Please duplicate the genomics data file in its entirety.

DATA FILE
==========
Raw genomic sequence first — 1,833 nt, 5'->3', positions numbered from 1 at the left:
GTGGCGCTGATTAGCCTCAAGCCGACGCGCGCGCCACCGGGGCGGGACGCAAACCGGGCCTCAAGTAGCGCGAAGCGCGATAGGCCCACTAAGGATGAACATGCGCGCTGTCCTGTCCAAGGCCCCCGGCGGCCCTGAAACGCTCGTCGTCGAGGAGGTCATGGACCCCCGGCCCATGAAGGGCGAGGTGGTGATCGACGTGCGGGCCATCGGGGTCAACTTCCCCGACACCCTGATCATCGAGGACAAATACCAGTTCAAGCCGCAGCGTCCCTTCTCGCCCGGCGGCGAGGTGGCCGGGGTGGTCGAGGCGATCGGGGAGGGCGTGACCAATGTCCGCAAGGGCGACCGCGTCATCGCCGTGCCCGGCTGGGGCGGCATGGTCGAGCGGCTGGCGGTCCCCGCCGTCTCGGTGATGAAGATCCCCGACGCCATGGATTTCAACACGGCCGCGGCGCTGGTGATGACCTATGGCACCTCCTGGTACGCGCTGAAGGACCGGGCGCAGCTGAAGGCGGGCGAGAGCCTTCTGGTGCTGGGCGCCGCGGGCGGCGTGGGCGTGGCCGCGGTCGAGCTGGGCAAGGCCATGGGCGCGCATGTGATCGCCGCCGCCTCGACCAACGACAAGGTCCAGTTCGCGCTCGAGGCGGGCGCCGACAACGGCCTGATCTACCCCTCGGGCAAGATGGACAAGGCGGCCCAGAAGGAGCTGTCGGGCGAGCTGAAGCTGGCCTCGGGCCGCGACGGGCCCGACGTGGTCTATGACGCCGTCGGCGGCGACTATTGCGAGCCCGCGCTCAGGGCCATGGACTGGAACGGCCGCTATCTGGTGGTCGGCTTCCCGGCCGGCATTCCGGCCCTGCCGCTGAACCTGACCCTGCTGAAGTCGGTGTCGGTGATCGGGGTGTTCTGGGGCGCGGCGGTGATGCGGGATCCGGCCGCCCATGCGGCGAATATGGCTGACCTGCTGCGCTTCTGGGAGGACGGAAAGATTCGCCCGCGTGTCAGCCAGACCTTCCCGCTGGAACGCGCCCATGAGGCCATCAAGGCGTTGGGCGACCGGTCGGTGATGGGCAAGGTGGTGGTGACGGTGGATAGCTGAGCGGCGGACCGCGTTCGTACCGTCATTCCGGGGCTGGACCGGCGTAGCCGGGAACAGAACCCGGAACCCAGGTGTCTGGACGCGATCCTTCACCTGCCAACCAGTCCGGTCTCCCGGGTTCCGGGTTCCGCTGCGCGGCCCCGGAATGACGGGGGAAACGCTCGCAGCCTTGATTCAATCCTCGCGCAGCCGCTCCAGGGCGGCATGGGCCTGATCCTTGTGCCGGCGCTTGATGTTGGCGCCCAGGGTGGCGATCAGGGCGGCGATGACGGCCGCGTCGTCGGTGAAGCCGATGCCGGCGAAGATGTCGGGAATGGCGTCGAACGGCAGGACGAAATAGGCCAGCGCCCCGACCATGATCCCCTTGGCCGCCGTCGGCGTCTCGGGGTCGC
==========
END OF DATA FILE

Raw genomic sequence first — 1,833 nt, 5'->3', positions numbered from 1 at the left:
GTGGCGCTGATTAGCCTCAAGCCGACGCGCGCGCCACCGGGGCGGGACGCAAACCGGGCCTCAAGTAGCGCGAAGCGCGATAGGCCCACTAAGGATGAACATGCGCGCTGTCCTGTCCAAGGCCCCCGGCGGCCCTGAAACGCTCGTCGTCGAGGAGGTCATGGACCCCCGGCCCATGAAGGGCGAGGTGGTGATCGACGTGCGGGCCATCGGGGTCAACTTCCCCGACACCCTGATCATCGAGGACAAATACCAGTTCAAGCCGCAGCGTCCCTTCTCGCCCGGCGGCGAGGTGGCCGGGGTGGTCGAGGCGATCGGGGAGGGCGTGACCAATGTCCGCAAGGGCGACCGCGTCATCGCCGTGCCCGGCTGGGGCGGCATGGTCGAGCGGCTGGCGGTCCCCGCCGTCTCGGTGATGAAGATCCCCGACGCCATGGATTTCAACACGGCCGCGGCGCTGGTGATGACCTATGGCACCTCCTGGTACGCGCTGAAGGACCGGGCGCAGCTGAAGGCGGGCGAGAGCCTTCTGGTGCTGGGCGCCGCGGGCGGCGTGGGCGTGGCCGCGGTCGAGCTGGGCAAGGCCATGGGCGCGCATGTGATCGCCGCCGCCTCGACCAACGACAAGGTCCAGTTCGCGCTCGAGGCGGGCGCCGACAACGGCCTGATCTACCCCTCGGGCAAGATGGACAAGGCGGCCCAGAAGGAGCTGTCGGGCGAGCTGAAGCTGGCCTCGGGCCGCGACGGGCCCGACGTGGTCTATGACGCCGTCGGCGGCGACTATTGCGAGCCCGCGCTCAGGGCCATGGACTGGAACGGCCGCTATCTGGTGGTCGGCTTCCCGGCCGGCATTCCGGCCCTGCCGCTGAACCTGACCCTGCTGAAGTCGGTGTCGGTGATCGGGGTGTTCTGGGGCGCGGCGGTGATGCGGGATCCGGCCGCCCATGCGGCGAATATGGCTGACCTGCTGCGCTTCTGGGAGGACGGAAAGATTCGCCCGCGTGTCAGCCAGACCTTCCCGCTGGAACGCGCCCATGAGGCCATCAAGGCGTTGGGCGACCGGTCGGTGATGGGCAAGGTGGTGGTGACGGTGGATAGCTGAGCGGCGGACCGCGTTCGTACCGTCATTCCGGGGCTGGACCGGCGTAGCCGGGAACAGAACCCGGAACCCAGGTGTCTGGACGCGATCCTTCACCTGCCAACCAGTCCGGTCTCCCGGGTTCCGGGTTCCGCTGCGCGGCCCCGGAATGACGGGGGAAACGCTCGCAGCCTTGATTCAATCCTCGCGCAGCCGCTCCAGGGCGGCATGGGCCTGATCCTTGTGCCGGCGCTTGATGTTGGCGCCCAGGGTGGCGATCAGGGCGGCGATGACGGCCGCGTCGTCGGTGAAGCCGATGCCGGCGAAGATGTCGGGAATGGCGTCGAACGGCAGGACGAAATAGGCCAGCGCCCCGACCATGATCCCCTTGGCCGCCGTCGGCGTCTCGGGGTCGC